Upon the mastodonic brow of the Cleveland Chamber of Commerce there hangs an official laurel wreath.
The diluvian soil of the Michigan Peninsula is thus added to the wide area of the mastodonic period.
He discards lumbering descriptions, antique melodramatics, set developments and dénouements, mastodonic structures.
The midget Lawyer looked up in Envy at his mastodonic Acquaintance and sighed.
1813, from Modern Latin genus name Mastodon (1806), coined by French naturalist Georges Léopole Chrétien Frédéric Dagobert, Baron Cuvier (1769-1832) from Greek mastos "breast" (see masto-) + -odon "tooth" (see tooth); so called from the nipple-like projections on the crowns of the extinct mammal's fossil molars. Related: Mastodontic.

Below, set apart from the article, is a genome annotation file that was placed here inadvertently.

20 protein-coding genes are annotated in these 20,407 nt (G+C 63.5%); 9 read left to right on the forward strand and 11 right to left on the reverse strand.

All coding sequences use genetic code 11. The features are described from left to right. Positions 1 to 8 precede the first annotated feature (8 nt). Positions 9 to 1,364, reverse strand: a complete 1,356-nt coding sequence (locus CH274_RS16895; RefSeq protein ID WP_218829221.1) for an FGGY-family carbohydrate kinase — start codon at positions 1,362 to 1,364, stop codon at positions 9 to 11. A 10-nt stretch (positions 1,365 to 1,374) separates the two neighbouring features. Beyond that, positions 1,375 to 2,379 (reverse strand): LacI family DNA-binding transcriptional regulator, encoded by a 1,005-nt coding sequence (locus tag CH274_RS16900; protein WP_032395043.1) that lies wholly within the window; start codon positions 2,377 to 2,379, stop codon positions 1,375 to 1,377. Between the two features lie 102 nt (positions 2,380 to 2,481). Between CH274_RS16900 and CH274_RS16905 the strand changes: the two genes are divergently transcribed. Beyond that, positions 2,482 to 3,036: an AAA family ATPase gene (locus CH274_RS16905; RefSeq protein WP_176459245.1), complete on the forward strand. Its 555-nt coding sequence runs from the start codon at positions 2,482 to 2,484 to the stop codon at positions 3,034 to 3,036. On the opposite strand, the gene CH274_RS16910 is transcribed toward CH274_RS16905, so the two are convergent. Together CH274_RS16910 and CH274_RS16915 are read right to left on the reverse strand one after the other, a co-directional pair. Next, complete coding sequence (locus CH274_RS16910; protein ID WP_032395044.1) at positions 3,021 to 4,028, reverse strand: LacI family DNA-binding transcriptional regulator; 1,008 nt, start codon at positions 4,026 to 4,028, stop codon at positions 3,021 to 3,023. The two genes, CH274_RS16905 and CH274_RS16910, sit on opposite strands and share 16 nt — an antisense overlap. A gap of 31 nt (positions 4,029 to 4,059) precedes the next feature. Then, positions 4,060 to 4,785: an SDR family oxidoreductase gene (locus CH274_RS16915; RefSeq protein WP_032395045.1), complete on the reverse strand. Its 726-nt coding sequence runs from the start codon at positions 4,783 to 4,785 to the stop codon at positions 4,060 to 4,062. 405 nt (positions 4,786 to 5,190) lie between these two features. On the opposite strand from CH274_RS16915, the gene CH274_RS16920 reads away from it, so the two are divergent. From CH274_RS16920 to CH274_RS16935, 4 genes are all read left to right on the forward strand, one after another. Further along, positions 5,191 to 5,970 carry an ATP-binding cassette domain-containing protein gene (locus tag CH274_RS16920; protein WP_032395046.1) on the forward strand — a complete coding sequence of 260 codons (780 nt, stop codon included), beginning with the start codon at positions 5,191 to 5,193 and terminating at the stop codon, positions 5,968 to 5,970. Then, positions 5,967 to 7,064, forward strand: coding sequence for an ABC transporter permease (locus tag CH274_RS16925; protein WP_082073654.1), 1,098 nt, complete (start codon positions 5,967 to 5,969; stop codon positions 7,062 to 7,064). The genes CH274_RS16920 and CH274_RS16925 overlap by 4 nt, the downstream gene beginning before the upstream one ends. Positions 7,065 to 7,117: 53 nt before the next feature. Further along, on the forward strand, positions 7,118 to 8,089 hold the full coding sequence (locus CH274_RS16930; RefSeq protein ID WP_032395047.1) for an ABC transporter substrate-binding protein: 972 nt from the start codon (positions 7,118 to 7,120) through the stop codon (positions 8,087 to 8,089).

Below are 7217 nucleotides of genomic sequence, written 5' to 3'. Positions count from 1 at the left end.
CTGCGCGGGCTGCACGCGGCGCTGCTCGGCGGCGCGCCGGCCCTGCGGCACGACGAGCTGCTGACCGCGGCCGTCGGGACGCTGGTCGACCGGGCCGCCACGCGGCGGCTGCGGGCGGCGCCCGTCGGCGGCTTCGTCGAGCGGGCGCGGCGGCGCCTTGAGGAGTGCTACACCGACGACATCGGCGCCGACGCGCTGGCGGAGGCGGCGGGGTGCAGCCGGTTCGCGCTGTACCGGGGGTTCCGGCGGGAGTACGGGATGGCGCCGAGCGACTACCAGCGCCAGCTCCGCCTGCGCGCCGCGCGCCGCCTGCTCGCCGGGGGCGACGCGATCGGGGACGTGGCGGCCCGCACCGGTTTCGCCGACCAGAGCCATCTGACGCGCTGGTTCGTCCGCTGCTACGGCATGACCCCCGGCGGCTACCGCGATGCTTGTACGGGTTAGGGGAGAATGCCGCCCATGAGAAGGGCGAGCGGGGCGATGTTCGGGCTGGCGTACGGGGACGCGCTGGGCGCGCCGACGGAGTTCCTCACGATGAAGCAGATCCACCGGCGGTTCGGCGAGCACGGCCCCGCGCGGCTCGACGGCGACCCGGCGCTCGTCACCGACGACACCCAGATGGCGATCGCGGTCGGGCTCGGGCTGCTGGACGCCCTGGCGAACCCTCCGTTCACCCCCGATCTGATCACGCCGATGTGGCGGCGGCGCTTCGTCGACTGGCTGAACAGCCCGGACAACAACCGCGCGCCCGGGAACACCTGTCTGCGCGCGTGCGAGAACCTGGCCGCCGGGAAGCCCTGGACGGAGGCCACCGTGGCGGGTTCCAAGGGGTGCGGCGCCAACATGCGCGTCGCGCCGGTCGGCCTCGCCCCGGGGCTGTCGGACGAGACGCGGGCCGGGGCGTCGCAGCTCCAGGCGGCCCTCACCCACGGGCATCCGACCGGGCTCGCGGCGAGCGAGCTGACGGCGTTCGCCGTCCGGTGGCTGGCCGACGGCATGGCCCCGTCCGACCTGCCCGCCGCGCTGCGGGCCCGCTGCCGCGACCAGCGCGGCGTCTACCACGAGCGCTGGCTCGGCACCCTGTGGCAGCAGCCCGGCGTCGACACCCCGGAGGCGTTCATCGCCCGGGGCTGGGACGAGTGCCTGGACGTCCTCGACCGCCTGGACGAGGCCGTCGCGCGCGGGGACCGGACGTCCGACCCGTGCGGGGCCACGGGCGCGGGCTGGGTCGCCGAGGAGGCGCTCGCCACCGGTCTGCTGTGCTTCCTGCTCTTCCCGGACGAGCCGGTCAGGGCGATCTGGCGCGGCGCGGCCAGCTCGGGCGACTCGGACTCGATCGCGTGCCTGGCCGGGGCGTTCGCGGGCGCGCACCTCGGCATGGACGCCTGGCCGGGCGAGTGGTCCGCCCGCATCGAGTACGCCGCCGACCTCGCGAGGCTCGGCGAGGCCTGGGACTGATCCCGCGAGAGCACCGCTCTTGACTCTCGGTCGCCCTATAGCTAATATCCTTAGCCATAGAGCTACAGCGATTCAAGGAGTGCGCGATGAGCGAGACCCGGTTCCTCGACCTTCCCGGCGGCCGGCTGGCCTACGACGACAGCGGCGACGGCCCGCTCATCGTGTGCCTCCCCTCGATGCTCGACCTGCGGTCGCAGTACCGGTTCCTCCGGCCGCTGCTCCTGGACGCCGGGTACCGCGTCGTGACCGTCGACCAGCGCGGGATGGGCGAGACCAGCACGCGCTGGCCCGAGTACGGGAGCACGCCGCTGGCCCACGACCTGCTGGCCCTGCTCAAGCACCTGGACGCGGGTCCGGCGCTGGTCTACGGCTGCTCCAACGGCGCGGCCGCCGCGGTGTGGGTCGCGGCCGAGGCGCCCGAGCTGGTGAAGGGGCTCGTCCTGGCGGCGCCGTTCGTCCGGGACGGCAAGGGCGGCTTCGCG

Any of several extinct mammals of the genus Mastodon (or Mammut). Mastodons resembled elephants and mammoths except that their molar teeth had conelike cusps rather than parallel ridges for grinding. Like elephants, mastodons had a pair of long, curved tusks growing from their upper jaw, but males also sometimes had a second pair from the lower jaw. Like mammoths, mastodons were covered with hair. They lived from the Oligocene Epoch to the end of the Ice Age.